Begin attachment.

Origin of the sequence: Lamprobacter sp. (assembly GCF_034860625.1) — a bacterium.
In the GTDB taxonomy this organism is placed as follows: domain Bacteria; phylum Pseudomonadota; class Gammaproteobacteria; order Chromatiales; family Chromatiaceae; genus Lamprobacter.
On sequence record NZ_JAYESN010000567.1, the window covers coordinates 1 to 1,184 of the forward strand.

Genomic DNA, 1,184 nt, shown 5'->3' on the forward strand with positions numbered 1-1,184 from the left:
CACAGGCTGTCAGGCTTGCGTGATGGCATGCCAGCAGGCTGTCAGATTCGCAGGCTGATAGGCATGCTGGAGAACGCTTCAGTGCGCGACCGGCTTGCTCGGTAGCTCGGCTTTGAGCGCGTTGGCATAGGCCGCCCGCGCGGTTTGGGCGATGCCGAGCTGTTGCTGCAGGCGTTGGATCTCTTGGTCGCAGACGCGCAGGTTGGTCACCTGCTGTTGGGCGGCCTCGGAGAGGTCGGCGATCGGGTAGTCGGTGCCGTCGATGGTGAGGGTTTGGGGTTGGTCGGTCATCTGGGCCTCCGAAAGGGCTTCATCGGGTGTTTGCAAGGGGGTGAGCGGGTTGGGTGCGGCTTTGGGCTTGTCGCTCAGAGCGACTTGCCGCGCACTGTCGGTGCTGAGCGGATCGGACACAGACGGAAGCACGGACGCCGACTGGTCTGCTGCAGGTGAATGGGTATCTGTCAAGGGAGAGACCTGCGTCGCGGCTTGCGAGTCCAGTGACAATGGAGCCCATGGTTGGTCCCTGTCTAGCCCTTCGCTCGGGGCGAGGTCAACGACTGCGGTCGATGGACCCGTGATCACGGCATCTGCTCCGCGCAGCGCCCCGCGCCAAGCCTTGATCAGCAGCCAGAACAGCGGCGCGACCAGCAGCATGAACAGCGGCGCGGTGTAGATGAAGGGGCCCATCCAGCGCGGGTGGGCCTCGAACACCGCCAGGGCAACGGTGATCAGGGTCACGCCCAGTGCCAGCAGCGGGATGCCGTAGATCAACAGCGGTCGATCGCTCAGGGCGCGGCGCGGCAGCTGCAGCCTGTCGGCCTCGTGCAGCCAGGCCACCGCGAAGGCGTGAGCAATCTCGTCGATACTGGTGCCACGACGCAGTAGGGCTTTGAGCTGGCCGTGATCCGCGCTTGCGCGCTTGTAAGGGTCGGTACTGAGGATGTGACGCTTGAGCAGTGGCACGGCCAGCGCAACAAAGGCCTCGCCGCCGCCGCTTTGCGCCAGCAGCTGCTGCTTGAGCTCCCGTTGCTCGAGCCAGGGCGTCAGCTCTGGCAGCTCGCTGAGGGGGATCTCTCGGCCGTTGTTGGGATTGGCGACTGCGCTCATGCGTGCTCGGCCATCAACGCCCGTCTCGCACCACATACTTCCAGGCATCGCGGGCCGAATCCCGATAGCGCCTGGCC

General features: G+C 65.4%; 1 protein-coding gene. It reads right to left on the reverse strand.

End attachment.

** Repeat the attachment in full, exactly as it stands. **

Origin of the sequence: Lamprobacter sp. (assembly GCF_034860625.1) — a bacterium.
In the GTDB taxonomy this organism is placed as follows: domain Bacteria; phylum Pseudomonadota; class Gammaproteobacteria; order Chromatiales; family Chromatiaceae; genus Lamprobacter.
On sequence record NZ_JAYESN010000567.1, the window covers coordinates 1 to 1,184 of the forward strand.

Genomic DNA, 1,184 nt, shown 5'->3' on the forward strand with positions numbered 1-1,184 from the left:
CACAGGCTGTCAGGCTTGCGTGATGGCATGCCAGCAGGCTGTCAGATTCGCAGGCTGATAGGCATGCTGGAGAACGCTTCAGTGCGCGACCGGCTTGCTCGGTAGCTCGGCTTTGAGCGCGTTGGCATAGGCCGCCCGCGCGGTTTGGGCGATGCCGAGCTGTTGCTGCAGGCGTTGGATCTCTTGGTCGCAGACGCGCAGGTTGGTCACCTGCTGTTGGGCGGCCTCGGAGAGGTCGGCGATCGGGTAGTCGGTGCCGTCGATGGTGAGGGTTTGGGGTTGGTCGGTCATCTGGGCCTCCGAAAGGGCTTCATCGGGTGTTTGCAAGGGGGTGAGCGGGTTGGGTGCGGCTTTGGGCTTGTCGCTCAGAGCGACTTGCCGCGCACTGTCGGTGCTGAGCGGATCGGACACAGACGGAAGCACGGACGCCGACTGGTCTGCTGCAGGTGAATGGGTATCTGTCAAGGGAGAGACCTGCGTCGCGGCTTGCGAGTCCAGTGACAATGGAGCCCATGGTTGGTCCCTGTCTAGCCCTTCGCTCGGGGCGAGGTCAACGACTGCGGTCGATGGACCCGTGATCACGGCATCTGCTCCGCGCAGCGCCCCGCGCCAAGCCTTGATCAGCAGCCAGAACAGCGGCGCGACCAGCAGCATGAACAGCGGCGCGGTGTAGATGAAGGGGCCCATCCAGCGCGGGTGGGCCTCGAACACCGCCAGGGCAACGGTGATCAGGGTCACGCCCAGTGCCAGCAGCGGGATGCCGTAGATCAACAGCGGTCGATCGCTCAGGGCGCGGCGCGGCAGCTGCAGCCTGTCGGCCTCGTGCAGCCAGGCCACCGCGAAGGCGTGAGCAATCTCGTCGATACTGGTGCCACGACGCAGTAGGGCTTTGAGCTGGCCGTGATCCGCGCTTGCGCGCTTGTAAGGGTCGGTACTGAGGATGTGACGCTTGAGCAGTGGCACGGCCAGCGCAACAAAGGCCTCGCCGCCGCCGCTTTGCGCCAGCAGCTGCTGCTTGAGCTCCCGTTGCTCGAGCCAGGGCGTCAGCTCTGGCAGCTCGCTGAGGGGGATCTCTCGGCCGTTGTTGGGATTGGCGACTGCGCTCATGCGTGCTCGGCCATCAACGCCCGTCTCGCACCACATACTTCCAGGCATCGCGGGCCGAATCCCGATAGCGCCTGGCC

General features: G+C 65.4%; 1 protein-coding gene. It reads right to left on the reverse strand.